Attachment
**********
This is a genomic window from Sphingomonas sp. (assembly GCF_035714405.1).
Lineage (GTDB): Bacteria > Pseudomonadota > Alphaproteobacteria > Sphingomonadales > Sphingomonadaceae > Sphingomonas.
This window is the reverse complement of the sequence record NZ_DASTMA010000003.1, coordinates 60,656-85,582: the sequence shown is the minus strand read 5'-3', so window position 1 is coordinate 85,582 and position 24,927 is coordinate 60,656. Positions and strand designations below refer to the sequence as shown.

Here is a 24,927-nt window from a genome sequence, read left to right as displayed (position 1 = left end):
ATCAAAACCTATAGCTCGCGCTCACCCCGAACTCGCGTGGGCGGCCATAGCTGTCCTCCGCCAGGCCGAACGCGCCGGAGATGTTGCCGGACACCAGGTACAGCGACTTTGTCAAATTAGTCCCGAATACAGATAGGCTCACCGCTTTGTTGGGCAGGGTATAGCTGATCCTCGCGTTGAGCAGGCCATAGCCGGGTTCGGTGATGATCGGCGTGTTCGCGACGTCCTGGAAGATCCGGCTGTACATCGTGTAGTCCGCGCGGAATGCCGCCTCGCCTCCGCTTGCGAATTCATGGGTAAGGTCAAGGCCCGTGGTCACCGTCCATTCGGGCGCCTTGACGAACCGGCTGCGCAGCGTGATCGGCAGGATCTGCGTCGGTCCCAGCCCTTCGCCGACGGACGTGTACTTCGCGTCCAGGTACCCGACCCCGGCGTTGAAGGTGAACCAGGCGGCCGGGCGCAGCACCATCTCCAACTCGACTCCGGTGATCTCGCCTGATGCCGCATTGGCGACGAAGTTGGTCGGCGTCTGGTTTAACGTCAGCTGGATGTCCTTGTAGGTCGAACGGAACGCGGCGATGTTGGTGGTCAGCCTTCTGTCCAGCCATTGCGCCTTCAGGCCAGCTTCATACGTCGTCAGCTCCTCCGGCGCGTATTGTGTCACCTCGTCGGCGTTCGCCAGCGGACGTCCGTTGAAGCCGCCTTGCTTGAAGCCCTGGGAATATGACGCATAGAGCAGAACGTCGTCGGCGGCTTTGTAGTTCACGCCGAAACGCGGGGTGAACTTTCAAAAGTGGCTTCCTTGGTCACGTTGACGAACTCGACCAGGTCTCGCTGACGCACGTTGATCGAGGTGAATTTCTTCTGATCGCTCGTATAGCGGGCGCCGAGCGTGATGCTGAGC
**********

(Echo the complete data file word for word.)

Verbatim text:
This is a genomic window from Sphingomonas sp. (assembly GCF_035714405.1).
Lineage (GTDB): Bacteria > Pseudomonadota > Alphaproteobacteria > Sphingomonadales > Sphingomonadaceae > Sphingomonas.
This window is the reverse complement of the sequence record NZ_DASTMA010000003.1, coordinates 60,656-85,582: the sequence shown is the minus strand read 5'-3', so window position 1 is coordinate 85,582 and position 24,927 is coordinate 60,656. Positions and strand designations below refer to the sequence as shown.

Here is a 24,927-nt window from a genome sequence, read left to right as displayed (position 1 = left end):
ATCAAAACCTATAGCTCGCGCTCACCCCGAACTCGCGTGGGCGGCCATAGCTGTCCTCCGCCAGGCCGAACGCGCCGGAGATGTTGCCGGACACCAGGTACAGCGACTTTGTCAAATTAGTCCCGAATACAGATAGGCTCACCGCTTTGTTGGGCAGGGTATAGCTGATCCTCGCGTTGAGCAGGCCATAGCCGGGTTCGGTGATGATCGGCGTGTTCGCGACGTCCTGGAAGATCCGGCTGTACATCGTGTAGTCCGCGCGGAATGCCGCCTCGCCTCCGCTTGCGAATTCATGGGTAAGGTCAAGGCCCGTGGTCACCGTCCATTCGGGCGCCTTGACGAACCGGCTGCGCAGCGTGATCGGCAGGATCTGCGTCGGTCCCAGCCCTTCGCCGACGGACGTGTACTTCGCGTCCAGGTACCCGACCCCGGCGTTGAAGGTGAACCAGGCGGCCGGGCGCAGCACCATCTCCAACTCGACTCCGGTGATCTCGCCTGATGCCGCATTGGCGACGAAGTTGGTCGGCGTCTGGTTTAACGTCAGCTGGATGTCCTTGTAGGTCGAACGGAACGCGGCGATGTTGGTGGTCAGCCTTCTGTCCAGCCATTGCGCCTTCAGGCCAGCTTCATACGTCGTCAGCTCCTCCGGCGCGTATTGTGTCACCTCGTCGGCGTTCGCCAGCGGACGTCCGTTGAAGCCGCCTTGCTTGAAGCCCTGGGAATATGACGCATAGAGCAGAACGTCGTCGGCGGCTTTGTAGTTCACGCCGAAACGCGGGGTGAACTTTCAAAAGTGGCTTCCTTGGTCACGTTGACGAACTCGACCAGGTCTCGCTGACGCACGTTGATCGAGGTGAATTTCTTCTGATCGCTCGTATAGCGGGCGCCGAGCGTGATGCTGAGC